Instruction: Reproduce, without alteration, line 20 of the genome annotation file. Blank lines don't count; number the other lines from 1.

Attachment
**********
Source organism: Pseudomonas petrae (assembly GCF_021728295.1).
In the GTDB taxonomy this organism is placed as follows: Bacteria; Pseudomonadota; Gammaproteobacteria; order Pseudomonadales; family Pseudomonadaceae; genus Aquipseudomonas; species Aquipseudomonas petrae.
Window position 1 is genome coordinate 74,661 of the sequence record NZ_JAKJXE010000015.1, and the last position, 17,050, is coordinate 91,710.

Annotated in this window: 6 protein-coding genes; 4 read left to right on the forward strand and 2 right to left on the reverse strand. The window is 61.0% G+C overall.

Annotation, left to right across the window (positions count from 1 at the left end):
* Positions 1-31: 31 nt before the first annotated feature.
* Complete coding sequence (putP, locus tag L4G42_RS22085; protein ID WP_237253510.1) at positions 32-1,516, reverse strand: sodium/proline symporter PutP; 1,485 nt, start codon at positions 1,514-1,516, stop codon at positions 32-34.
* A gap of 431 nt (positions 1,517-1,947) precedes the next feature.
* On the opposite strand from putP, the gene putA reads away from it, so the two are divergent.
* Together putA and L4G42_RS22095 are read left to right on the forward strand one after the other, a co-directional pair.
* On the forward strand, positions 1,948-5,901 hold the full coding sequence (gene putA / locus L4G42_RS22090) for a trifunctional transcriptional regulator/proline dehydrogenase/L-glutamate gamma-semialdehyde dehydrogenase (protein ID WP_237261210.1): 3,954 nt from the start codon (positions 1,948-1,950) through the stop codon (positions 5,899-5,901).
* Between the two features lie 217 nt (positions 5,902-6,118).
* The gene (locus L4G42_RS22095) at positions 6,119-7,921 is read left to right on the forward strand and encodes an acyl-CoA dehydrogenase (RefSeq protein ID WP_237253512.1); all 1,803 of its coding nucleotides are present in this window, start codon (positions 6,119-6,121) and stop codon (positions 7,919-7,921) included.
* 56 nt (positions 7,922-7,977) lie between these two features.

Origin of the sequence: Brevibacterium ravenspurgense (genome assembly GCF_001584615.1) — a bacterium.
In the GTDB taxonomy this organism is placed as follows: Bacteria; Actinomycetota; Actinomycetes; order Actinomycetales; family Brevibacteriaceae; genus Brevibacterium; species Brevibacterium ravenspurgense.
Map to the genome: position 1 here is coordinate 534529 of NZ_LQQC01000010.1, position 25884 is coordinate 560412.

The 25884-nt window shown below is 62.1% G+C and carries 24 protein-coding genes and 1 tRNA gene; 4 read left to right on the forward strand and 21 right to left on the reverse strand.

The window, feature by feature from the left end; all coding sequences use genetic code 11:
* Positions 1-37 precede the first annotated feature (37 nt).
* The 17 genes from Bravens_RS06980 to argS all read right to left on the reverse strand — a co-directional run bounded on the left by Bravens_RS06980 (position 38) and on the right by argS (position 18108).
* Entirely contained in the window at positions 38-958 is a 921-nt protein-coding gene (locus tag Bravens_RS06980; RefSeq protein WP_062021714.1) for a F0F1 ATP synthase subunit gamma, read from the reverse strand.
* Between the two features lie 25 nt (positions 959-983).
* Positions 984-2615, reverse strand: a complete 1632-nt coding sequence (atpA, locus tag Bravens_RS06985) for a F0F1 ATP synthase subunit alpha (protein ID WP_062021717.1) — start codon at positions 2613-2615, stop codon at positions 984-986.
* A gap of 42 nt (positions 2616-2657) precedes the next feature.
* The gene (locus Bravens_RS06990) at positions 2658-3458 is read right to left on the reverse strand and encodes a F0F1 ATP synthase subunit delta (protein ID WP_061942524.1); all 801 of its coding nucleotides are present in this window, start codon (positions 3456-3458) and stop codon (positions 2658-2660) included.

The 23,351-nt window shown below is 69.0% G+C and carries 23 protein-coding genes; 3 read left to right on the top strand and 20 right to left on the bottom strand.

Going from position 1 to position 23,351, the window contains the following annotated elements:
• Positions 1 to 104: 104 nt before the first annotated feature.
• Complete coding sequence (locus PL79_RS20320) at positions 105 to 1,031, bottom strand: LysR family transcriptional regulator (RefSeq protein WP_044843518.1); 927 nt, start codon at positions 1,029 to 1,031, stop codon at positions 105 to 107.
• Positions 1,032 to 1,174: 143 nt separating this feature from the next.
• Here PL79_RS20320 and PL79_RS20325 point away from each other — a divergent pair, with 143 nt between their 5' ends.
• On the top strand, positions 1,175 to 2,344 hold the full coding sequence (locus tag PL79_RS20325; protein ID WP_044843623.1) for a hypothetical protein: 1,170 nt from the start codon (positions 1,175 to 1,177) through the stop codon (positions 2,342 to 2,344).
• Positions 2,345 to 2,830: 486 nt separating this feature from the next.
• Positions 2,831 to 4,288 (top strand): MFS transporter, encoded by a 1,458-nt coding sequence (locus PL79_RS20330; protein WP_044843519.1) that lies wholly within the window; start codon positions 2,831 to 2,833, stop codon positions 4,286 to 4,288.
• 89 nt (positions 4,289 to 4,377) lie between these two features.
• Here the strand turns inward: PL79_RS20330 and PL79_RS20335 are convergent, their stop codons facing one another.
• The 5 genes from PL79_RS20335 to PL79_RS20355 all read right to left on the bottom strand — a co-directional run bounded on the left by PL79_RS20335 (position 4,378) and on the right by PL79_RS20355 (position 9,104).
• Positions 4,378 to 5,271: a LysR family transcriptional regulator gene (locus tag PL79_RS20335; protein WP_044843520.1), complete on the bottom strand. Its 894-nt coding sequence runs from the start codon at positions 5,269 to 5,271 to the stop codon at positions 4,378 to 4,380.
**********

* Positions 1-37 precede the first annotated feature (37 nt).